Two approaches to globalization

1. Introduction There are two approaches to globalization. One is to buy local brands and gain market share while the second is to market existing assets such as technology, brands and experience in new foreign markets. The rationale behind this is that extending a successful product at home into the global arena can considerably increase the profitably of the firm.1 But is going global the only best way forward for firms to grow and survive
There are many success stories of companies growing and profiting from the globalization of their products. The success of Starbucks and The Body Shop serves as good examples of how companies can profit in making global brands.
3. The Case for Starbucks and The Body Shop
Starbucks, which purchases and roasts high-quality whole bean coffees and sells them along with espresso beverages basically belongs to the food industry. From the foregoing discussion, one might expect that their products should not have successful. What happened, however, was entirely unexpected. The performance of Starbucks has become legendary. In just 20 years, the Seattle company has grown from 18 coffee shops to thousands making it a leading global brand.2 Starbucks hardly advertises but has experienced 20% bump in global brand value. According to the company fact sheet, as of November 2006, Starbucks had 7,102 company-operated outlets worldwide: 5,668 of them in the United States and 1,434 in other countries and U.S. territories. In addition, the company has 5,338 joint-venture and licensed outlets, 3,168 of them in the United States and 2,170 in other countries and U.S. territories. This brings the total locations (as of November, 2006) to 12,440 worldwide. The number of weekly customers is 30 million.3
Starbucks’s success elucidates the fact that making a global brand is one sure way for the firm to survive and grow.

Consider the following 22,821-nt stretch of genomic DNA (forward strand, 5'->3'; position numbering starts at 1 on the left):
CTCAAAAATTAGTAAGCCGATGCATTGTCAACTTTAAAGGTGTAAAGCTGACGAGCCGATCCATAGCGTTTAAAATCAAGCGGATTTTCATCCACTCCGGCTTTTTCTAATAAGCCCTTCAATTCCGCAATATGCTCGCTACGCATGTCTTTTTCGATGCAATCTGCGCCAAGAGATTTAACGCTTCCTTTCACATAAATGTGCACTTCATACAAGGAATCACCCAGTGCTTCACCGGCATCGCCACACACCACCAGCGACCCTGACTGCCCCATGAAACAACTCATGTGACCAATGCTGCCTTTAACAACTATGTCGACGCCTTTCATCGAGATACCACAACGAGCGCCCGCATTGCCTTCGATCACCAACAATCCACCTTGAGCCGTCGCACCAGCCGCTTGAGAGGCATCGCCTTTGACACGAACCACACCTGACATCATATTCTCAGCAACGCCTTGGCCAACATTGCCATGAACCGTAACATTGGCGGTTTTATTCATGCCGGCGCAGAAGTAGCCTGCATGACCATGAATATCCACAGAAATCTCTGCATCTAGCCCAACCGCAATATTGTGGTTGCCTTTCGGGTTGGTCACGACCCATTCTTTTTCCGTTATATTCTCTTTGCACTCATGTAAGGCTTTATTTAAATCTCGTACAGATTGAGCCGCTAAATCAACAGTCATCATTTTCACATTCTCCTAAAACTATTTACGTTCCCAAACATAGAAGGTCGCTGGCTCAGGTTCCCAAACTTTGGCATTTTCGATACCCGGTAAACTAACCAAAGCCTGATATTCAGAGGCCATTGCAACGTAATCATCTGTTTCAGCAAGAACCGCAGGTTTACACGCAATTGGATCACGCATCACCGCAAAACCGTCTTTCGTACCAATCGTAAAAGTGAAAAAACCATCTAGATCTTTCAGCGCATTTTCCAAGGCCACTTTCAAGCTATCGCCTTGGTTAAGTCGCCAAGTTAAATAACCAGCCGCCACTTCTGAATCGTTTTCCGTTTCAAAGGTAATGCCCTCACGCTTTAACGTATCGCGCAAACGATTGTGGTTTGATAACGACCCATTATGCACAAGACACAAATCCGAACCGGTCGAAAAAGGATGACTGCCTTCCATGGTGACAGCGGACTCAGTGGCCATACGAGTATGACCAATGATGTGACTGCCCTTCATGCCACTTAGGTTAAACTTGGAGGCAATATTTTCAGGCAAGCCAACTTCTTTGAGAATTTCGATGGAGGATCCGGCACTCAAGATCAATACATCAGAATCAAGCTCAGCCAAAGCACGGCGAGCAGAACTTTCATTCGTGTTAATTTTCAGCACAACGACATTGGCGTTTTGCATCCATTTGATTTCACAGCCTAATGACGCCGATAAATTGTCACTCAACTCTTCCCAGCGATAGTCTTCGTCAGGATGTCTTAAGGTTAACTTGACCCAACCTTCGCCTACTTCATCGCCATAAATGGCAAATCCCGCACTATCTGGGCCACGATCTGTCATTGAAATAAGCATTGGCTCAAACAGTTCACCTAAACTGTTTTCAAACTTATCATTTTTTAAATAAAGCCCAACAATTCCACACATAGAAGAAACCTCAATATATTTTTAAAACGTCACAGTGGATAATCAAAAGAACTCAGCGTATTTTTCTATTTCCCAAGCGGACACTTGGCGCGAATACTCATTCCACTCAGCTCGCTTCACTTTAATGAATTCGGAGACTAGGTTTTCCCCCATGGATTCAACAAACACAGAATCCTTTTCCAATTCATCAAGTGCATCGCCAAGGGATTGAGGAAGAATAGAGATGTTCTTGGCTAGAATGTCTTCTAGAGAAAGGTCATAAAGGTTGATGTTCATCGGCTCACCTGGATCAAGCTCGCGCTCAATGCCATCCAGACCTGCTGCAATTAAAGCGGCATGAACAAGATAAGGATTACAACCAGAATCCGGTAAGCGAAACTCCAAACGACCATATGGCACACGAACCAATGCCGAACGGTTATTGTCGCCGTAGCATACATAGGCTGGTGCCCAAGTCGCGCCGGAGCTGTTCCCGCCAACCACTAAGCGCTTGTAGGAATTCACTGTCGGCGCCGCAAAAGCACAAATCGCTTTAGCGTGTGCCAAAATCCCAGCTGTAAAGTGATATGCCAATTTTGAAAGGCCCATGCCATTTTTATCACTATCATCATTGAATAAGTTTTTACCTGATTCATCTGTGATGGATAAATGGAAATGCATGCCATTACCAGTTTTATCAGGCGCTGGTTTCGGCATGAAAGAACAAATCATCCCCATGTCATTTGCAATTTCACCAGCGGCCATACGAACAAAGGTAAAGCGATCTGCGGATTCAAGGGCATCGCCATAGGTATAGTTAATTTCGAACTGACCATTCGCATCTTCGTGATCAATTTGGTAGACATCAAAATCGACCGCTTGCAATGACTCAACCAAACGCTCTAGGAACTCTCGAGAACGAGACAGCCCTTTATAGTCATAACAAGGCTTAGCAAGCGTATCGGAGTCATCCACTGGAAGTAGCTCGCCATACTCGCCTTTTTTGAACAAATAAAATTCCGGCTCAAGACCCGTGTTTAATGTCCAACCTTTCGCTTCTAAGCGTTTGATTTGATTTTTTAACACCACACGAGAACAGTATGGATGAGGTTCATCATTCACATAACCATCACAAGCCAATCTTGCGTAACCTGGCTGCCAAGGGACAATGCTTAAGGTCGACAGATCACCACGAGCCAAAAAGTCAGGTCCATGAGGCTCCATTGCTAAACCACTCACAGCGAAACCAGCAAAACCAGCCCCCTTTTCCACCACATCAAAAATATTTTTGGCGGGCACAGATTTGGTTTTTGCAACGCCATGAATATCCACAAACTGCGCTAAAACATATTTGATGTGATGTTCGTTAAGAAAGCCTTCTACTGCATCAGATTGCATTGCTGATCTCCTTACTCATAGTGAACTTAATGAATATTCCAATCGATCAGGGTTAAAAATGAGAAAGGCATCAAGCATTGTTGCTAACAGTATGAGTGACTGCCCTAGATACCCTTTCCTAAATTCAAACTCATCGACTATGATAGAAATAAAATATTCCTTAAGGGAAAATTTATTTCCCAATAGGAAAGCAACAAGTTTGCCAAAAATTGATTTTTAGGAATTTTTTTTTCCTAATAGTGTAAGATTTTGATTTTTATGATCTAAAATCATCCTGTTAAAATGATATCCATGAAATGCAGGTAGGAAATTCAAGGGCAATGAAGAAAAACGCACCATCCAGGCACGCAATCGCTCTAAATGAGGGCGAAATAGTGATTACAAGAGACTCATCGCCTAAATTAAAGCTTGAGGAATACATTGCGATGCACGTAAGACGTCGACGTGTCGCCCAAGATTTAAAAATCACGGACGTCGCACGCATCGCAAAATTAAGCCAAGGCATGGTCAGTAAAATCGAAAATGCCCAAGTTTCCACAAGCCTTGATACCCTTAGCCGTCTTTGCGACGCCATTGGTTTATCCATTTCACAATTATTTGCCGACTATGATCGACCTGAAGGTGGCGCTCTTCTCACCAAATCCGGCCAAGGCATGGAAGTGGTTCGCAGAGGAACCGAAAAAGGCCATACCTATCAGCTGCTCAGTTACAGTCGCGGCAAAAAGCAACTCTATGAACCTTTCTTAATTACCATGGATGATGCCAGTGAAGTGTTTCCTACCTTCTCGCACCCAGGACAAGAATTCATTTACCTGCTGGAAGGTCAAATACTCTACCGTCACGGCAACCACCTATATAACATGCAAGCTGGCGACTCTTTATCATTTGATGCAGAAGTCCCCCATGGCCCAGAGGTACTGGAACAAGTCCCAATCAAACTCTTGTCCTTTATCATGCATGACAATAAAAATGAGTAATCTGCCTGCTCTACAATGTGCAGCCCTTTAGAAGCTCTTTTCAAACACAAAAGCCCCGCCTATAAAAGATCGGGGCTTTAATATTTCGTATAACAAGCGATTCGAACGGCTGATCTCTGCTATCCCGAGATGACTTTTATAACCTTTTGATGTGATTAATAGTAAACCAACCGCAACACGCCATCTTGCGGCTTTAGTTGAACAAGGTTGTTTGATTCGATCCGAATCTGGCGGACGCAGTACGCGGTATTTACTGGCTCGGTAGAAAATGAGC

The Roddicks’ first Body Shop opened on March 26, 1976 in Brighton, United Kingdom with only about 25 natural handmade products. The rights to the name of the firm was bought from a San Francisco beauty store which still remains today as The Body Time. Since then, the product portfolio has expanded to more than 600 skin and hair care solutions ranging from cosmetics, accessories, bath &amp. body products, fragrances, hair care, products for men, and even an aroma therapy range -all containing only natural ingredients.
Realizing that there is a great potential for their product in markets abroad, Roddick (its owner) embarked on an aggressive semi-environmentalist campaign aborad. The Body Shop experienced rapid growth, expanding at a rate of 50 percent annually. Its stock was floated on London’s Unlisted Securities Market in April 1984, opening at 95 pence. In January 1986, when it obtained a full listing on the London Stock Exchange, the stock was selling at 820 pence. By 1991 the company’s market value stood at 350 million ($591 million).4
There are more than 1,900 outlets of The Body Shop today located in 500 countries such as Canada, Malaysia, New Zealand, Denmark, France, and Germany to name a few. The company may have continued expanding under the leadership of Roddick if it wasn’t bought by L’oreal.5
4. Conclusion
What happened to Starbucks and The Body Shop leads us to conclude that making global brands can is the best way for the company to grow and to survive. If they haven’t made global brands, The Body Shop owned by Roddick could have suffered the same fate as the original The Body Shop in San Francisco Bay. It could not have such fortune. Starbucks could not have achieved its prime status if it wasn’t for their making of their product as a global brand.
BrandChannel Online (2007). Annita Roddick. Retrieved February 23, 2007 from
Business Week Online (2001). The Best Global Brands Retrieved February 23, 2007
Lubbers, R. (1999). Globalization, economists and the real world. London, U.K.
Starbucks Online (2007). Company Fact Sheet. Retrieved February 23, 2007 from
Wikipedia Online (2007b). Body Shop. Retrieved February 23, 2007 from